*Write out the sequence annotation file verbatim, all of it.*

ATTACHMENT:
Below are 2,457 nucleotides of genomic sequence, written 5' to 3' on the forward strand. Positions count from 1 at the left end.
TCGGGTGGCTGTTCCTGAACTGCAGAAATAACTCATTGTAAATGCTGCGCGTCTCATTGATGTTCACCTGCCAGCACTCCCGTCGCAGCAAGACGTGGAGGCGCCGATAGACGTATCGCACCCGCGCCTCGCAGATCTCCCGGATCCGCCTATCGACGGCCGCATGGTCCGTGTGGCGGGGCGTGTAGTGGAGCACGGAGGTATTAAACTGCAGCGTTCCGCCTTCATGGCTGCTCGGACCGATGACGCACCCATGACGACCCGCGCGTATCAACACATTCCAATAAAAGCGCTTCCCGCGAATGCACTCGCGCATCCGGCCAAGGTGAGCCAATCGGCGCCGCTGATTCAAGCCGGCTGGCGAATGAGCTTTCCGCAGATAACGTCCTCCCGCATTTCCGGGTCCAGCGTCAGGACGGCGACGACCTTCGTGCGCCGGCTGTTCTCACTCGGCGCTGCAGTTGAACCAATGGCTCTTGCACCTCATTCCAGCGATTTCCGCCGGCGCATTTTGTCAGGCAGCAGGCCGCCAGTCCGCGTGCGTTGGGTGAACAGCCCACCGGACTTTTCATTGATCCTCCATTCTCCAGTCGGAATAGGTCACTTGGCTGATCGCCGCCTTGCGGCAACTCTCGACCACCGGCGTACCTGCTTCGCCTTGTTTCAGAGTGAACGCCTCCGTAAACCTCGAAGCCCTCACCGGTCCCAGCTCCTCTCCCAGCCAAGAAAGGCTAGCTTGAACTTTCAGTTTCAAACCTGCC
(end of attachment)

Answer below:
Below are 2,457 nucleotides of genomic sequence, written 5' to 3' on the forward strand. Positions count from 1 at the left end.
TCGGGTGGCTGTTCCTGAACTGCAGAAATAACTCATTGTAAATGCTGCGCGTCTCATTGATGTTCACCTGCCAGCACTCCCGTCGCAGCAAGACGTGGAGGCGCCGATAGACGTATCGCACCCGCGCCTCGCAGATCTCCCGGATCCGCCTATCGACGGCCGCATGGTCCGTGTGGCGGGGCGTGTAGTGGAGCACGGAGGTATTAAACTGCAGCGTTCCGCCTTCATGGCTGCTCGGACCGATGACGCACCCATGACGACCCGCGCGTATCAACACATTCCAATAAAAGCGCTTCCCGCGAATGCACTCGCGCATCCGGCCAAGGTGAGCCAATCGGCGCCGCTGATTCAAGCCGGCTGGCGAATGAGCTTTCCGCAGATAACGTCCTCCCGCATTTCCGGGTCCAGCGTCAGGACGGCGACGACCTTCGTGCGCCGGCTGTTCTCACTCGGCGCTGCAGTTGAACCAATGGCTCTTGCACCTCATTCCAGCGATTTCCGCCGGCGCATTTTGTCAGGCAGCAGGCCGCCAGTCCGCGTGCGTTGGGTGAACAGCCCACCGGACTTTTCATTGATCCTCCATTCTCCAGTCGGAATAGGTCACTTGGCTGATCGCCGCCTTGCGGCAACTCTCGACCACCGGCGTACCTGCTTCGCCTTGTTTCAGAGTGAACGCCTCCGTAAACCTCGAAGCCCTCACCGGTCCCAGCTCCTCTCCCAGCCAAGAAAGGCTAGCTTGAACTTTCAGTTTCAAACCTGCC